The failure to find any more Tau flies in south Auckland is proof the country's pest prevention measures are working well, says the Ministry for Primary Industries (MPI).
The agency has now confirmed the male fly found in a south Auckland trap a fortnight ago was a lone invader and surveillance manager Brendan Gould suspects the tropical fly hitched a ride into New Zealand as a larva attached to a piece of fruit.
"It was a bit of an odd one. It's a tropical species so it could well be a one-off," says Mr Gould. "We've got great measures at the border and we have our surveillance in the post-border space so we're fairly confident if one does come we'll pick it up again."
He says the response by MPI was warranted.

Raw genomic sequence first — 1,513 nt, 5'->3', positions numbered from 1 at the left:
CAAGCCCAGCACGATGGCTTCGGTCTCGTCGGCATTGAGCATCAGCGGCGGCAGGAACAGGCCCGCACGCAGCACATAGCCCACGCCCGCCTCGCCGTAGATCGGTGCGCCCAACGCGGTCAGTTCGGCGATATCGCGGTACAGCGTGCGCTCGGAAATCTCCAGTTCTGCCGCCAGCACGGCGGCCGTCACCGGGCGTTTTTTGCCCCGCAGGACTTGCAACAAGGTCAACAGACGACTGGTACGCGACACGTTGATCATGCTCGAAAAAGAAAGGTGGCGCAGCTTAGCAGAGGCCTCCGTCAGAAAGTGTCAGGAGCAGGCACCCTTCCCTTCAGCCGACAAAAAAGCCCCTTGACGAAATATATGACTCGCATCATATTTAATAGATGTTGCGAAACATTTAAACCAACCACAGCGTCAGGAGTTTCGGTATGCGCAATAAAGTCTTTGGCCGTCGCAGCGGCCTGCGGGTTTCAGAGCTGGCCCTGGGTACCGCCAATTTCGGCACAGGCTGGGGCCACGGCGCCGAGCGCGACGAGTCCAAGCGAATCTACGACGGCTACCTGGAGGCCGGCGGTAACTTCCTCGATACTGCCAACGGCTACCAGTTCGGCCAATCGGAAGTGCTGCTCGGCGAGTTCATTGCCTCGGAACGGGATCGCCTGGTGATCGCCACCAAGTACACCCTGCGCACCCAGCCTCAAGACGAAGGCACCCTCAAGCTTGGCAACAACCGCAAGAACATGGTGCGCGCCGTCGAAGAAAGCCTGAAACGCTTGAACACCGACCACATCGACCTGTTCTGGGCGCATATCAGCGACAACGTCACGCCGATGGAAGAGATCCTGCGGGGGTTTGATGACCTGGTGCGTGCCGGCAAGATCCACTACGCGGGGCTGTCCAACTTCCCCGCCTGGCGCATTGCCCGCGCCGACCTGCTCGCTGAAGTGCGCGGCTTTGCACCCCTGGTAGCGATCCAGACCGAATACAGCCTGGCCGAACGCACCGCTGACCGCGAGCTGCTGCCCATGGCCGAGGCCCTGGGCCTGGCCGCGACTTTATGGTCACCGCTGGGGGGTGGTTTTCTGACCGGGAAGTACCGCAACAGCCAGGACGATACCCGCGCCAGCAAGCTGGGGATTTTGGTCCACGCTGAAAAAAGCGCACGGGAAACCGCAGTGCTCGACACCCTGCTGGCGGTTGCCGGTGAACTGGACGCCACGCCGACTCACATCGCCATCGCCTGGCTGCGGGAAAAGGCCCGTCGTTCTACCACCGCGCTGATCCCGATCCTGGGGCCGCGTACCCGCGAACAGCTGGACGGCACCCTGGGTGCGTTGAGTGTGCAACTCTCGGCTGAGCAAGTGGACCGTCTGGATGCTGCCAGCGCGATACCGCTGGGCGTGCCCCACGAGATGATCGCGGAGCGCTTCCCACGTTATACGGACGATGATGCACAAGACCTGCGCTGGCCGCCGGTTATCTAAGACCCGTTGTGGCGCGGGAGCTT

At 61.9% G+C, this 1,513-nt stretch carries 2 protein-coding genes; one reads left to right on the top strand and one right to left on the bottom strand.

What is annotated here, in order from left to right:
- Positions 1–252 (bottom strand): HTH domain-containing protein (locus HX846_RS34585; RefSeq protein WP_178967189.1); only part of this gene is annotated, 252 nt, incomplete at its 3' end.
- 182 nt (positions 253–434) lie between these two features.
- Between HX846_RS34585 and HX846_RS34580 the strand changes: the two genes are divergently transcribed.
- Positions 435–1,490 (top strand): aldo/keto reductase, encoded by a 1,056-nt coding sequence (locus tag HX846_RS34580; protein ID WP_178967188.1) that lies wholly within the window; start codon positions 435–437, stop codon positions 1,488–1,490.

"It's the same approach we use for any fruit fly, it's very robust, it's worked for us several times before, it's internationally recognised the approach we apply, so I don’t think it was over-the-top. And you just have to look at the size of the horticulture industry that would be impacted."
The Tau fly is a threat to a number of crops, including pumpkins, melons, cucumbers and passionfruit.
Mr Gould says it's "extremely unlikely" the Tau could have established itself here because of the country's climate.